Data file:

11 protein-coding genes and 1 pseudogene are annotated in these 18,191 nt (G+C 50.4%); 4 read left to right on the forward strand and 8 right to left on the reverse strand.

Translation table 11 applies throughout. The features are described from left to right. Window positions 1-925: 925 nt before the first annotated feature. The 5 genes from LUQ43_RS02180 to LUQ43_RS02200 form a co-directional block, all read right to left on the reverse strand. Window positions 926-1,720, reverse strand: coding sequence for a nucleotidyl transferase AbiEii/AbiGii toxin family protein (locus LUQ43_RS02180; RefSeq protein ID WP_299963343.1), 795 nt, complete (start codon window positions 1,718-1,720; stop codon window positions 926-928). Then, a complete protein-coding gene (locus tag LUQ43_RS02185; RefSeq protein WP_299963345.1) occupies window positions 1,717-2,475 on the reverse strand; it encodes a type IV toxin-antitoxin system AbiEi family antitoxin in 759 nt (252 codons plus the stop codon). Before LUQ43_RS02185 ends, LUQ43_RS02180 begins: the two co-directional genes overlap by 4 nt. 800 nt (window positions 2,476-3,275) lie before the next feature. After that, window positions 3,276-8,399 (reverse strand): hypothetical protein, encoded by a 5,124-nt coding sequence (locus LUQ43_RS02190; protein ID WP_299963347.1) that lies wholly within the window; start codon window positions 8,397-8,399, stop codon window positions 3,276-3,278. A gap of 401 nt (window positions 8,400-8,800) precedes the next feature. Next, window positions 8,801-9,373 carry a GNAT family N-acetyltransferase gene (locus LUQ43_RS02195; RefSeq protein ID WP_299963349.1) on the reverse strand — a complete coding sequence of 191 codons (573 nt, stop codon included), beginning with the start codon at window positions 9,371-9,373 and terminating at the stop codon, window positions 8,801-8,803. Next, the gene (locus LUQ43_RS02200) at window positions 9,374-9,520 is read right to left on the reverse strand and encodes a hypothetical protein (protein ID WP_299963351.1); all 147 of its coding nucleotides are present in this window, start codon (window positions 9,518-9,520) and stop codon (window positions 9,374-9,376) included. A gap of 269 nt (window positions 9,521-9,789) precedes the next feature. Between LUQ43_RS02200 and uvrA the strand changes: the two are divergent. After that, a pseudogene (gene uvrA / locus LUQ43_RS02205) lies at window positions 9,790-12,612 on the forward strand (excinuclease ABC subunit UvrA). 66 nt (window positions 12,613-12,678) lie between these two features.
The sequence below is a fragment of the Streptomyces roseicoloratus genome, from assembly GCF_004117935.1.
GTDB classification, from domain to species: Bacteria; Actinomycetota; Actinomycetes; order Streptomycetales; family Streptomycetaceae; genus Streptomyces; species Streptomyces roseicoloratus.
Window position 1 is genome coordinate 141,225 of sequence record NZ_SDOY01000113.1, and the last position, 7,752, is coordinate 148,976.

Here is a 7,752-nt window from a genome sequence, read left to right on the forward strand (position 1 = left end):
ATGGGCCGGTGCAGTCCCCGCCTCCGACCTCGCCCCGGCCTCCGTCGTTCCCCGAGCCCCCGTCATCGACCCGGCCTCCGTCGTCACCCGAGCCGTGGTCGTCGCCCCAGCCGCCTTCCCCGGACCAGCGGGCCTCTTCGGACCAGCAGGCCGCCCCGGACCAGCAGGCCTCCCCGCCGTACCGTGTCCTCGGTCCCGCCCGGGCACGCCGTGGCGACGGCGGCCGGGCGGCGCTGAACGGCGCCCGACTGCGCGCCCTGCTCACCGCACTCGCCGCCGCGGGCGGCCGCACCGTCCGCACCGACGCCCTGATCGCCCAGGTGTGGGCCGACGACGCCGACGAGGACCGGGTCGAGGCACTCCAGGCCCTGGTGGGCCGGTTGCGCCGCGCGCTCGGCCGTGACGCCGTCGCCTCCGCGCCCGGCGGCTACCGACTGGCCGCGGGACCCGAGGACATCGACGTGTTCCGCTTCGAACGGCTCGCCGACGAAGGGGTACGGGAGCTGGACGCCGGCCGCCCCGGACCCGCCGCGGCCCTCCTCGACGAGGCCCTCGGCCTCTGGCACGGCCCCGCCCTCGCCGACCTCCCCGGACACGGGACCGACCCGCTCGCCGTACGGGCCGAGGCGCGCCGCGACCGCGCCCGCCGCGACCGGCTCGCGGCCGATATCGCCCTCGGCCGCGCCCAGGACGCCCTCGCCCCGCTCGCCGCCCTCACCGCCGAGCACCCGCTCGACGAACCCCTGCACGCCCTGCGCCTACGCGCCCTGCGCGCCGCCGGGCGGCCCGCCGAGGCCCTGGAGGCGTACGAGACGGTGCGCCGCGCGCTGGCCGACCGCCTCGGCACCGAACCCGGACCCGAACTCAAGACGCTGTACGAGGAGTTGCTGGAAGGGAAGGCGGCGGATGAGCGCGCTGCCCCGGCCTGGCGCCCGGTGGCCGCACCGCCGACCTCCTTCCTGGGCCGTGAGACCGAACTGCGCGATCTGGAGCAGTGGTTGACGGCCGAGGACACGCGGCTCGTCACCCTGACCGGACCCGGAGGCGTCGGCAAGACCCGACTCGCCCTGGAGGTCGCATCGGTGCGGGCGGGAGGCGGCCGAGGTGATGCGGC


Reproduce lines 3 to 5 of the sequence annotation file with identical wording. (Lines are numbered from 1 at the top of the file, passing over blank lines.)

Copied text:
The sequence below is a fragment of the Streptomyces roseicoloratus genome, from assembly GCF_004117935.1.
GTDB classification, from domain to species: Bacteria; Actinomycetota; Actinomycetes; order Streptomycetales; family Streptomycetaceae; genus Streptomyces; species Streptomyces roseicoloratus.
Window position 1 is genome coordinate 141,225 of sequence record NZ_SDOY01000113.1, and the last position, 7,752, is coordinate 148,976.